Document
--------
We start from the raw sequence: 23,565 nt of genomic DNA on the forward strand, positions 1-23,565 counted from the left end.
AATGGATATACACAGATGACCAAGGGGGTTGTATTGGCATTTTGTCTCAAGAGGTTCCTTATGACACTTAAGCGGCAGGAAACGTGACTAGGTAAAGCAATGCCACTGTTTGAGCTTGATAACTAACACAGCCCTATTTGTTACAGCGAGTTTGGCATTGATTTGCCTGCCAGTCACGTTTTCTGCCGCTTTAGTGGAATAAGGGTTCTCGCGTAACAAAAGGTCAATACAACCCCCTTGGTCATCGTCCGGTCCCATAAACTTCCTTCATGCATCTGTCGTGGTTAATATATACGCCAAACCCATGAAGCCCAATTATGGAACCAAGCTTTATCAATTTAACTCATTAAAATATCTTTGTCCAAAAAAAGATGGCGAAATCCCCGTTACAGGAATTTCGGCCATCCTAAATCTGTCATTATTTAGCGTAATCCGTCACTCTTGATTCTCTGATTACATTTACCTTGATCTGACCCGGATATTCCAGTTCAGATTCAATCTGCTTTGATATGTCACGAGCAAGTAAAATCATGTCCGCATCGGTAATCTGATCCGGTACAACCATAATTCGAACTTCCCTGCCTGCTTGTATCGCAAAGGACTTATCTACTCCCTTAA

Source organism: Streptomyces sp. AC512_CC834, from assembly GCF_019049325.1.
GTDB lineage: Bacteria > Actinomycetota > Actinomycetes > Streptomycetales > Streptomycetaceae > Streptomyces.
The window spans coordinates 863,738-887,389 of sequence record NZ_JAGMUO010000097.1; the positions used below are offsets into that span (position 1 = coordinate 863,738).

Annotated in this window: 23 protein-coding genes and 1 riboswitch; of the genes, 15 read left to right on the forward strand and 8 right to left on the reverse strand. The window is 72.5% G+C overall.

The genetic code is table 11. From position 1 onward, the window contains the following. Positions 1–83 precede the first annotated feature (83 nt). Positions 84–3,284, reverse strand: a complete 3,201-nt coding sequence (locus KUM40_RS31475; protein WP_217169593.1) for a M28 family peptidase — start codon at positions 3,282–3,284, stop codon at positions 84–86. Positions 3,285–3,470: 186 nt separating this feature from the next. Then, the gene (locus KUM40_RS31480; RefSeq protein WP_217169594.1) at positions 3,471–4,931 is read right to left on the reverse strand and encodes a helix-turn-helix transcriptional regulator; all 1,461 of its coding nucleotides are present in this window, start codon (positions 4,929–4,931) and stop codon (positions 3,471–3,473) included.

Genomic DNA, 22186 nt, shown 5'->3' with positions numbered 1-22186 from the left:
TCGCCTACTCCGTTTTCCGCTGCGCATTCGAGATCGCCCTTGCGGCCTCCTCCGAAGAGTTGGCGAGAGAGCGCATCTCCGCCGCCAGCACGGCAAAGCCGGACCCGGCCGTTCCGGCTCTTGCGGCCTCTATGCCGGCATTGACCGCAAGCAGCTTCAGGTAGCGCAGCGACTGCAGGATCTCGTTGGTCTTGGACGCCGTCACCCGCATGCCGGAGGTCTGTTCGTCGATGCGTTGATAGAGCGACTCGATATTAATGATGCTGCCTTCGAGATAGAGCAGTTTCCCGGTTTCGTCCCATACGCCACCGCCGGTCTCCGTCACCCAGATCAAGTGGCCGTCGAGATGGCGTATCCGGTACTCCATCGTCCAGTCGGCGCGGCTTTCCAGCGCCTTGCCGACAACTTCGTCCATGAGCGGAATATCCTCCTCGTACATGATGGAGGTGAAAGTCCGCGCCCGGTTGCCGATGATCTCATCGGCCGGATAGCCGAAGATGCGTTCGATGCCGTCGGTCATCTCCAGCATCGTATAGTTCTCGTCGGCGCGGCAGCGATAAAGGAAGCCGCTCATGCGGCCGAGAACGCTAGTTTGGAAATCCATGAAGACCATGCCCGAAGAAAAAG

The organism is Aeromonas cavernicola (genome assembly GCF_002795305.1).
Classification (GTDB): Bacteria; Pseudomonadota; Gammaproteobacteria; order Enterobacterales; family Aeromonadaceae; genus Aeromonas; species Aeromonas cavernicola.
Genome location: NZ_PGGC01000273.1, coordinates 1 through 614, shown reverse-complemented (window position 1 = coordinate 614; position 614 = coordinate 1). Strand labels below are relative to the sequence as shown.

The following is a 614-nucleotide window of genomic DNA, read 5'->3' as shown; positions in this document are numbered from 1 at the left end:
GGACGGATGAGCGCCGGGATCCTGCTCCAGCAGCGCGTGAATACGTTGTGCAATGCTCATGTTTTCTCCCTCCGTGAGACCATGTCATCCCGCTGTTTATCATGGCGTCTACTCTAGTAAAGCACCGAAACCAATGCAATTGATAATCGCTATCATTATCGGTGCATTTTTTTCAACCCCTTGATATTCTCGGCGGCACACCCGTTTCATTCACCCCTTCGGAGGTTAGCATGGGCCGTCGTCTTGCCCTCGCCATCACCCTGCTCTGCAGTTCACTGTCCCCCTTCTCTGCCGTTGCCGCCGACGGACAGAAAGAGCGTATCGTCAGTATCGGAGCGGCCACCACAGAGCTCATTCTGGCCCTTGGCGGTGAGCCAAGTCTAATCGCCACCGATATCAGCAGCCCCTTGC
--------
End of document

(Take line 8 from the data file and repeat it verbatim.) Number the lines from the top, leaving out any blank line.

Genomic DNA, 22186 nt, shown 5'->3' with positions numbered 1-22186 from the left: